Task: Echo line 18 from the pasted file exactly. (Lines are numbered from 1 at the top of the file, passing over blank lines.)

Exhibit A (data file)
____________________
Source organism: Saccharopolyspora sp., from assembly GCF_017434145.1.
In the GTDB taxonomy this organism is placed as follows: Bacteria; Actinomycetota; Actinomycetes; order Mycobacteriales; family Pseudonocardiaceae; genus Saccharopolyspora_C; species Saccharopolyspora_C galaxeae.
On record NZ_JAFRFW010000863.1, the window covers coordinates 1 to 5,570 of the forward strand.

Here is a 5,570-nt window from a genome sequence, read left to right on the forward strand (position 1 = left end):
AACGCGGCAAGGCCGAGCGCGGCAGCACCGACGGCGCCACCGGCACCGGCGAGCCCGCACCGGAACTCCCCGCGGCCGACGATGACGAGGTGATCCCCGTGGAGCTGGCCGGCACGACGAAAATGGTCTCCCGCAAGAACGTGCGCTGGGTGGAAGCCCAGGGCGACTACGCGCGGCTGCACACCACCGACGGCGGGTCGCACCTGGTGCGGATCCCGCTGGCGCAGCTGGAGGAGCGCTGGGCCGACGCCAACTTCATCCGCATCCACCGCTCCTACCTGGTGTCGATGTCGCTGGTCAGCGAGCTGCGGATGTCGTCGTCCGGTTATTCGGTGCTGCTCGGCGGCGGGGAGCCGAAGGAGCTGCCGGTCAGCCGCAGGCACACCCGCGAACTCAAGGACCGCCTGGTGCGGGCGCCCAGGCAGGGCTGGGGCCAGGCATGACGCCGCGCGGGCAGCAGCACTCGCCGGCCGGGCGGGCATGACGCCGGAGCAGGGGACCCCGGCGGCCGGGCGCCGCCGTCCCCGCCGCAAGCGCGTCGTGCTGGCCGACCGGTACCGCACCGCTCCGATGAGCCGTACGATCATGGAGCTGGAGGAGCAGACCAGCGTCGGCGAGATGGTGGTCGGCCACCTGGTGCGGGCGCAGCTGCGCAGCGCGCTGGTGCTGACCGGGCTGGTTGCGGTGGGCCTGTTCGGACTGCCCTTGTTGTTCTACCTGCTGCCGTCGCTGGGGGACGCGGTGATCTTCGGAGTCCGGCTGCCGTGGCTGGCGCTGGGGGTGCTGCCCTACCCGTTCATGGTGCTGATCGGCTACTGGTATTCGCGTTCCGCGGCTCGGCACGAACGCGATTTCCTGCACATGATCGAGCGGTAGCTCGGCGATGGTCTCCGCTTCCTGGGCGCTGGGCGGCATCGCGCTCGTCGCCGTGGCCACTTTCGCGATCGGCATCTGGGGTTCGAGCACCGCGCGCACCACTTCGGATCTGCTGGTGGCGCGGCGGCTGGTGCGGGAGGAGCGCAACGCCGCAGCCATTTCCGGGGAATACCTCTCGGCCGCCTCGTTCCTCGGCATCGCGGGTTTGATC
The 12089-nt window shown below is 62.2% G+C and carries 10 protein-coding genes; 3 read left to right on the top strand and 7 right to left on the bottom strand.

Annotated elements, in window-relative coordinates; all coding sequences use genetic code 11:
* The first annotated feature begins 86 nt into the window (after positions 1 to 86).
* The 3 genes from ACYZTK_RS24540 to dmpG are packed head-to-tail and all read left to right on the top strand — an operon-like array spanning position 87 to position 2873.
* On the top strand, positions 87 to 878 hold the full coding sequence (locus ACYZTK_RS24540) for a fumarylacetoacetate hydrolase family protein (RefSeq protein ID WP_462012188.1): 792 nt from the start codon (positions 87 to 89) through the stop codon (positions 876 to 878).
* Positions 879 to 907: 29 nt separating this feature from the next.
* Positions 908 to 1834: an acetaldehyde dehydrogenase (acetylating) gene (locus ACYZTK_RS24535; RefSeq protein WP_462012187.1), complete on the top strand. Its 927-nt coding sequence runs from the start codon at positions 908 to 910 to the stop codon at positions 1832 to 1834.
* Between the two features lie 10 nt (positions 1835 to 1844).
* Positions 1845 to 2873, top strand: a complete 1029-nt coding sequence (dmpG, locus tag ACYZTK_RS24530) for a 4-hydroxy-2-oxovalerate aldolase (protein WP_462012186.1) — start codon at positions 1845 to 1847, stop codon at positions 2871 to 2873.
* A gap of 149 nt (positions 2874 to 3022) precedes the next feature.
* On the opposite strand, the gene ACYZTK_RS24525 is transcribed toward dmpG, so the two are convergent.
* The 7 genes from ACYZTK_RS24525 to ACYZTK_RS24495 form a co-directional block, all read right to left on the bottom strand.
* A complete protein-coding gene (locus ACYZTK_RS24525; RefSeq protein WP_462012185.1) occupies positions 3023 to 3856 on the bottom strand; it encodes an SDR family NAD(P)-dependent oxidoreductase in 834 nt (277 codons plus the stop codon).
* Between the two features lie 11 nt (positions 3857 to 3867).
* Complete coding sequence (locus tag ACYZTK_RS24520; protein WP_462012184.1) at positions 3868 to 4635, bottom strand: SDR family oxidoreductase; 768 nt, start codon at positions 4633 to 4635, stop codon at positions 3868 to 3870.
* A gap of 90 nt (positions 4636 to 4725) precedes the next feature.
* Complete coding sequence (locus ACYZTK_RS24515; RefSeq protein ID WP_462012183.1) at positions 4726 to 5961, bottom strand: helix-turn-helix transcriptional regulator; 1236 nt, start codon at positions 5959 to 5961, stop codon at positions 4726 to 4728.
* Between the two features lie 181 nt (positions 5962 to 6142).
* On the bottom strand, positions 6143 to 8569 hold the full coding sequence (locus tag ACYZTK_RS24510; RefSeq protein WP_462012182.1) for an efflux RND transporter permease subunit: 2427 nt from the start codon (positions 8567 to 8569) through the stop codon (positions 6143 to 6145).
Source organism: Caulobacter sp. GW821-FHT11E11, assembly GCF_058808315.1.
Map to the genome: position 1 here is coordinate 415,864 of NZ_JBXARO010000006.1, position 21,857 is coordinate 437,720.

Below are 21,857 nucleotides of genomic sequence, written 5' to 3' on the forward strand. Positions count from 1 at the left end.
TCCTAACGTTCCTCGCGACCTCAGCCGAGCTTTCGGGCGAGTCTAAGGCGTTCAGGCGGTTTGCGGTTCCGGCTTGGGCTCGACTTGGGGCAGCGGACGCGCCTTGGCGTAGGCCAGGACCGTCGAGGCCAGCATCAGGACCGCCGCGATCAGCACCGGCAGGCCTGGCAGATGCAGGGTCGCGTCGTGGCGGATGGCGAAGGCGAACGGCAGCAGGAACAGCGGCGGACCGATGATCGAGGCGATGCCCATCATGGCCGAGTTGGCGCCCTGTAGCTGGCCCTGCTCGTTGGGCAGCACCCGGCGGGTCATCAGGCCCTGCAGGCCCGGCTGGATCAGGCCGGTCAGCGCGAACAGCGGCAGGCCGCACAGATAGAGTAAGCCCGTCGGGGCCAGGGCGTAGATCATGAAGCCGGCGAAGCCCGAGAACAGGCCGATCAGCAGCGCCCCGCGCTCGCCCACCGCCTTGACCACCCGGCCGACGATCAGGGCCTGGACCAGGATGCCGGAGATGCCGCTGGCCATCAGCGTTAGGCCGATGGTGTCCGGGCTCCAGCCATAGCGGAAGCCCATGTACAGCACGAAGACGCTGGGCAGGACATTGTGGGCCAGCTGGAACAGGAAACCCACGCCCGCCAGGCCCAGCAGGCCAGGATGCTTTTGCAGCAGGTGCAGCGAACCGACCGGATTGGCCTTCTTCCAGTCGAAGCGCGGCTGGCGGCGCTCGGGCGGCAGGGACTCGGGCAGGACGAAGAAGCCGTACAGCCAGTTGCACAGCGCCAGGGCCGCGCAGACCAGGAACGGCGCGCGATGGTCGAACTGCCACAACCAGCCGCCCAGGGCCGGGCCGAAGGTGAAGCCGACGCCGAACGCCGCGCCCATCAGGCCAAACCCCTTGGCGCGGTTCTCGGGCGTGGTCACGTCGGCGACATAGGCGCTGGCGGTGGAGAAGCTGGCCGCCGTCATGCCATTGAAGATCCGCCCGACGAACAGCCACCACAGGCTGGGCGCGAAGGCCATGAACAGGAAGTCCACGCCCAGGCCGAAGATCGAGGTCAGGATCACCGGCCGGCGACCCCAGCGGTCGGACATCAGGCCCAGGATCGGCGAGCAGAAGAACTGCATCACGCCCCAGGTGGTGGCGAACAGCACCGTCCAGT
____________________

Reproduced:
* A complete protein-coding gene (locus ACYZTK_RS24525; RefSeq protein WP_462012185.1) occupies positions 3023 to 3856 on the bottom strand; it encodes an SDR family NAD(P)-dependent oxidoreductase in 834 nt (277 codons plus the stop codon).